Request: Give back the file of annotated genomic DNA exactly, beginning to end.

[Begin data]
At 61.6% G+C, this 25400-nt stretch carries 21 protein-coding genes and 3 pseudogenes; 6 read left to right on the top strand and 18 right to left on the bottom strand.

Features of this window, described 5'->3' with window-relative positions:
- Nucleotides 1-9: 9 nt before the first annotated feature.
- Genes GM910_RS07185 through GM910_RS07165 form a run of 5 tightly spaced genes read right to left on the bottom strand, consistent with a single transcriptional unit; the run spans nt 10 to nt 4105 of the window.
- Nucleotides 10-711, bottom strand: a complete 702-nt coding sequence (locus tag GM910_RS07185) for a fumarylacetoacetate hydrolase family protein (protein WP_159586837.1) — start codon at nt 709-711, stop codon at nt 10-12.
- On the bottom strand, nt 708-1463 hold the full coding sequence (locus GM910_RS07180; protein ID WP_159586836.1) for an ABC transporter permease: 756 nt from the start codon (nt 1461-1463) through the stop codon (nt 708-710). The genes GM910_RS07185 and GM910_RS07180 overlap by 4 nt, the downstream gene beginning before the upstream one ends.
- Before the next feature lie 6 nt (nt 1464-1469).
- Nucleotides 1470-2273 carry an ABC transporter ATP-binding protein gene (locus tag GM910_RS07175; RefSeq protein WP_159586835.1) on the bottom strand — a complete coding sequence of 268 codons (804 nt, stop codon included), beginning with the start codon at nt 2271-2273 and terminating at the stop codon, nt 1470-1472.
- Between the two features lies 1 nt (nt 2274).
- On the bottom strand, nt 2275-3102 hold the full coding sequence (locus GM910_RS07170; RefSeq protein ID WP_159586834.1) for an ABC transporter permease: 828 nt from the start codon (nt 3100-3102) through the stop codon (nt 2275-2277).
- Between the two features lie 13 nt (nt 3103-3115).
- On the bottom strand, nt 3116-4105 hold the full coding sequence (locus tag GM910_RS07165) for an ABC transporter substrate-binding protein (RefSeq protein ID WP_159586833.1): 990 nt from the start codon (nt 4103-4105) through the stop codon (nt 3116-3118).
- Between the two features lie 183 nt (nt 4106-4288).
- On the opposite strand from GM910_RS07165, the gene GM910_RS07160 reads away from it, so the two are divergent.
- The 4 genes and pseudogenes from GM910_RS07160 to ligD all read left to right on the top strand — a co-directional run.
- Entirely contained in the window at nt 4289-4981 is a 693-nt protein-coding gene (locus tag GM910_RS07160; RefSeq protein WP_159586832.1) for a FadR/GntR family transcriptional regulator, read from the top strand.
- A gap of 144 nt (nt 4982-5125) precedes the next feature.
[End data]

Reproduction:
At 61.6% G+C, this 25400-nt stretch carries 21 protein-coding genes and 3 pseudogenes; 6 read left to right on the top strand and 18 right to left on the bottom strand.

Features of this window, described 5'->3' with window-relative positions:
- Nucleotides 1-9: 9 nt before the first annotated feature.
- Genes GM910_RS07185 through GM910_RS07165 form a run of 5 tightly spaced genes read right to left on the bottom strand, consistent with a single transcriptional unit; the run spans nt 10 to nt 4105 of the window.
- Nucleotides 10-711, bottom strand: a complete 702-nt coding sequence (locus tag GM910_RS07185) for a fumarylacetoacetate hydrolase family protein (protein WP_159586837.1) — start codon at nt 709-711, stop codon at nt 10-12.
- On the bottom strand, nt 708-1463 hold the full coding sequence (locus GM910_RS07180; protein ID WP_159586836.1) for an ABC transporter permease: 756 nt from the start codon (nt 1461-1463) through the stop codon (nt 708-710). The genes GM910_RS07185 and GM910_RS07180 overlap by 4 nt, the downstream gene beginning before the upstream one ends.
- Before the next feature lie 6 nt (nt 1464-1469).
- Nucleotides 1470-2273 carry an ABC transporter ATP-binding protein gene (locus tag GM910_RS07175; RefSeq protein WP_159586835.1) on the bottom strand — a complete coding sequence of 268 codons (804 nt, stop codon included), beginning with the start codon at nt 2271-2273 and terminating at the stop codon, nt 1470-1472.
- Between the two features lies 1 nt (nt 2274).
- On the bottom strand, nt 2275-3102 hold the full coding sequence (locus GM910_RS07170; RefSeq protein ID WP_159586834.1) for an ABC transporter permease: 828 nt from the start codon (nt 3100-3102) through the stop codon (nt 2275-2277).
- Between the two features lie 13 nt (nt 3103-3115).
- On the bottom strand, nt 3116-4105 hold the full coding sequence (locus tag GM910_RS07165) for an ABC transporter substrate-binding protein (RefSeq protein ID WP_159586833.1): 990 nt from the start codon (nt 4103-4105) through the stop codon (nt 3116-3118).
- Between the two features lie 183 nt (nt 4106-4288).
- On the opposite strand from GM910_RS07165, the gene GM910_RS07160 reads away from it, so the two are divergent.
- The 4 genes and pseudogenes from GM910_RS07160 to ligD all read left to right on the top strand — a co-directional run.
- Entirely contained in the window at nt 4289-4981 is a 693-nt protein-coding gene (locus tag GM910_RS07160; RefSeq protein WP_159586832.1) for a FadR/GntR family transcriptional regulator, read from the top strand.
- A gap of 144 nt (nt 4982-5125) precedes the next feature.